Committeemen reportedly took the action in order to reduce the number of cars parked curbside on either side of the narrow interior road.

Public policy comes with a hidden price tag.

Since Westgate is a private residential development that is overseen by several homeowners associations, any traffic change to the community's interior roads is a private policy matter, and not a public one. As a result, taxpayers could eventually be funding a legal defense of public policy challenged by private interests opposed to it.

During the public forum that preceded the committee's vote to adopt the ordinance on second reading, resident Shloimy Klein asked committeemen who had lobbied them for the change.

"I just think it's the right thing and we've got to run with it," Mayor Raymond (Ray) Coles responded.

In the meantime, the number of school buses traversing the development's interior roads may create a further bottleneck now that they are required to take alternative routes through Westgate in order to pick up and drop off students.

As the Lakewood Township Committee, in conjunction with the Lakewood Planning Board and the Lakewood Zoning Board of Adjustment, continue to promote residential development that increases demand for school district services, the school district continues to remain mired in debt.

Students and taxpayers will continue to pay the price for municipal public policy that promotes special interests over the public interest.

Lakewood public school athletes are just the latest victims of misplaced public priorities.

Civic-minded citizens, such as Inzelbuch and Winters, can set a better example of civic responsibility than to ask taxpayers to transfer their hard-earned tax dollars from one public pocket to another.

Instead, Inzelbuch and Winters could promote the accomplishments of all Lakewood students through social media by starting a GoFundMe donation page, and by being the first to contribute to it.

The cost would be minimal, but the potential for funding is limitless.

So would designation of a district administrator that could add media relations responsibilities to his or her current duties. Those duties would include writing press releases sent to all media outlets that cover the Lakewood School District, not just those the board and its' administrators favor to the exclusion of others, as well as responding to media requests for comment or information.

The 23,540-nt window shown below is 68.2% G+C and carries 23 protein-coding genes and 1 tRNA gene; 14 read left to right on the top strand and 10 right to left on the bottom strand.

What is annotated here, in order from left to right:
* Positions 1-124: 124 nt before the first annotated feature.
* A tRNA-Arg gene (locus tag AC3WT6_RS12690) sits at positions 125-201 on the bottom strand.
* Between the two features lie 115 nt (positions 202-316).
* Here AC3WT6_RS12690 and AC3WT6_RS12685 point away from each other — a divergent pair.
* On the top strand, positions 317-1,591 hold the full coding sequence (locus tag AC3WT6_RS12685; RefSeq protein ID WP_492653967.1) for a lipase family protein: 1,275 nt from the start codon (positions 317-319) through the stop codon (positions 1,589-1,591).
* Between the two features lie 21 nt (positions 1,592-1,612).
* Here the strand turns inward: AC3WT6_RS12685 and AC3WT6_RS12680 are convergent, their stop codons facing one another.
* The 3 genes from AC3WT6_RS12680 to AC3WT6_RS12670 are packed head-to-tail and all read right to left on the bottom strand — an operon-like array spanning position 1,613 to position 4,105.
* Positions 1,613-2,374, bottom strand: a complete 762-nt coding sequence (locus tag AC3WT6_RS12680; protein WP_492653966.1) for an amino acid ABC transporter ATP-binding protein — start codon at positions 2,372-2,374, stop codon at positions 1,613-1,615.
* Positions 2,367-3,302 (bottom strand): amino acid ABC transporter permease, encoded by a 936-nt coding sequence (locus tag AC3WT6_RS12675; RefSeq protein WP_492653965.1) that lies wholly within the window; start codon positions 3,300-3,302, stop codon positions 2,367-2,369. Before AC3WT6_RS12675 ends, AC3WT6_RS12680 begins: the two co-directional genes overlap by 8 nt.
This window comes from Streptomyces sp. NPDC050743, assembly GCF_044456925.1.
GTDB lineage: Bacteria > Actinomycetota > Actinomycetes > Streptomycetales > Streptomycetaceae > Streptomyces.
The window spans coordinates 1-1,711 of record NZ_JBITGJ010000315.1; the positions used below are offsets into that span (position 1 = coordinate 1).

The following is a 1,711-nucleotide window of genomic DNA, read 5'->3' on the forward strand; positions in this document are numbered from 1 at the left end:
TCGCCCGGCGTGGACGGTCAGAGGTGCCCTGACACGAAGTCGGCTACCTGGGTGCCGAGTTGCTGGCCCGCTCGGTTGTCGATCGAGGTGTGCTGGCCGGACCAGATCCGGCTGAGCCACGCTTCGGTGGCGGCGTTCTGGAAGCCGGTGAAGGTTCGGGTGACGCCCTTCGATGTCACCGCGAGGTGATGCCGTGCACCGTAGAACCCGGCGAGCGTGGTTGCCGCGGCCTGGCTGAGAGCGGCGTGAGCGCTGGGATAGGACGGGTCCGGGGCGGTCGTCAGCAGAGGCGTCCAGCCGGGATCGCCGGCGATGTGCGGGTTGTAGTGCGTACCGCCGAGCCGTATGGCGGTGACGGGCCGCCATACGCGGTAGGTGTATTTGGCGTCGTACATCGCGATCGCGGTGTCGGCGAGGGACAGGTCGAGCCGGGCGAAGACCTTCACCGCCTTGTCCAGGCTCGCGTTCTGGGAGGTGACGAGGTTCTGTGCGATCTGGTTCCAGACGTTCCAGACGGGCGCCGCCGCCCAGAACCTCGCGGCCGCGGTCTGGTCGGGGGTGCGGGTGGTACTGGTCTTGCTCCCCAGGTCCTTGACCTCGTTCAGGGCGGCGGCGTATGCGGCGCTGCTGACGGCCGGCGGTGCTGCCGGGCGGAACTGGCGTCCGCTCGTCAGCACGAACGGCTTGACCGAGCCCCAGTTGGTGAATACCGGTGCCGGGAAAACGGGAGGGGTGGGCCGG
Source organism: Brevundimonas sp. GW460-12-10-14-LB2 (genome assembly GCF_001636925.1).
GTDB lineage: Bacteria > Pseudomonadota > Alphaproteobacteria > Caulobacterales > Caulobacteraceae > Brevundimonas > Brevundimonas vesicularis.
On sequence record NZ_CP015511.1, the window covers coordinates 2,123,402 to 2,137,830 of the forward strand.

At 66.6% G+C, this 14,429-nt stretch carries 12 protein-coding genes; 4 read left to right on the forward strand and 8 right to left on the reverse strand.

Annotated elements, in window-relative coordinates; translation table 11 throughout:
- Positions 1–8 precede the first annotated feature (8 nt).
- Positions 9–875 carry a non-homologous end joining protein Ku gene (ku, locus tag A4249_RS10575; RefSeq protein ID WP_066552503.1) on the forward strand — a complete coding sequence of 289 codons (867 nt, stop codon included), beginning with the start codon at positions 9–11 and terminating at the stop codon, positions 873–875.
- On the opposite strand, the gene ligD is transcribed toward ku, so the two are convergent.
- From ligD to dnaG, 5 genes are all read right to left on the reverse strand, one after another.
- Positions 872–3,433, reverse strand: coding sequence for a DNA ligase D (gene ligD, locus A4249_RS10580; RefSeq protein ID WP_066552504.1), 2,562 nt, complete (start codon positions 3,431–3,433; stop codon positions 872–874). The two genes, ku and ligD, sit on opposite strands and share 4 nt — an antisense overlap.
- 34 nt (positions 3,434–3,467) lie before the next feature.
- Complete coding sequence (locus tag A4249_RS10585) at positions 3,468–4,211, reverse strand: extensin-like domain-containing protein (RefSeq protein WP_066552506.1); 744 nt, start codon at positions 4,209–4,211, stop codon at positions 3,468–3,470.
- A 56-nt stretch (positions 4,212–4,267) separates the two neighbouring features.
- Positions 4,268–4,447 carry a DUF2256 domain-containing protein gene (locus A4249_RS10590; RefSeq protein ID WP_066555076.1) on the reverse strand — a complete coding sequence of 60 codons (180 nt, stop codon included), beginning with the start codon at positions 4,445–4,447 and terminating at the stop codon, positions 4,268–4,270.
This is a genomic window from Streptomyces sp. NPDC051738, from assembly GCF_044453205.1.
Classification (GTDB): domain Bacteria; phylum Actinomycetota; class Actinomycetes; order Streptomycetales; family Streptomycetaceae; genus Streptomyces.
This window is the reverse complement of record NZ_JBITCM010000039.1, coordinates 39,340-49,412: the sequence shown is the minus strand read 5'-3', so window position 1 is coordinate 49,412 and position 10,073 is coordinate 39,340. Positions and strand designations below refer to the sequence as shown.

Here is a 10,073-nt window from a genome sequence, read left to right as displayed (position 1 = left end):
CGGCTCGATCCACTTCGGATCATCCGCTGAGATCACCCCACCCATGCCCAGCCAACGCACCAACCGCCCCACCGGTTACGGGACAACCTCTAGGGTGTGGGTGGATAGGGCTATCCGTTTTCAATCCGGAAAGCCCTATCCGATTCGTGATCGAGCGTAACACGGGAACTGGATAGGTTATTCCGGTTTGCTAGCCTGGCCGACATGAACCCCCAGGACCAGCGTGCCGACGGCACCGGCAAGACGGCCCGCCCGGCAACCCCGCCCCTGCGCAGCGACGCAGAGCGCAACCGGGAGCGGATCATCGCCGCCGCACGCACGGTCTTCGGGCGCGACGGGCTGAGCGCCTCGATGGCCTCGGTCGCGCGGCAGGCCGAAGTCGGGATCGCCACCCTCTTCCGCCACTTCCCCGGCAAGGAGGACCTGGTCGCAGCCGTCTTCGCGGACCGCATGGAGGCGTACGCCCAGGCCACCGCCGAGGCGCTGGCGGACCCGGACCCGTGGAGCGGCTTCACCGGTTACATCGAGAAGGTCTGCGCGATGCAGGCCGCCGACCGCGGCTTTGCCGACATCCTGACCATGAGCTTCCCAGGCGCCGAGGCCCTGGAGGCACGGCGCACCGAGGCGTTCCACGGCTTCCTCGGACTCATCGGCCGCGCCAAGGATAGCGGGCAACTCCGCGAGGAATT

In addition, the district media relations representative would be responsible for posting on social media on a regular basis to interact with and inform the public directly.

During his presentation, Inzelbuch told committeemen on June 22 that N.J. Gov. Chris Christie - a lame duck governor who is serving out the final year of his second and final term in office - was a "lovely fellow," but indicated that the governor had not supported Lakewood's school district. Inzelbuch also said he could not get reliable numbers from district administrators.

According to media reports, the state loaned Lakewood School District an $8.5 million advance on its' state aid for the next school year, even though the growing district reported a shortfall of $14.7 million - almost twice the amount of the state aid loan. As a result, state financial assistance still left the district in the red for a reported $1.6 million.

The district is reportedly still working with state monitors to cobble together a 2017-18 school budget, which may or may not enable the board to rehire over 100 public school teachers it laid off last month.

"I'm not asking you for the $1.6 million," Inzelbuch told Lakewood committee members, "But I am asking you for $84,000. Please just help us and let the state pay the rest."

Full story »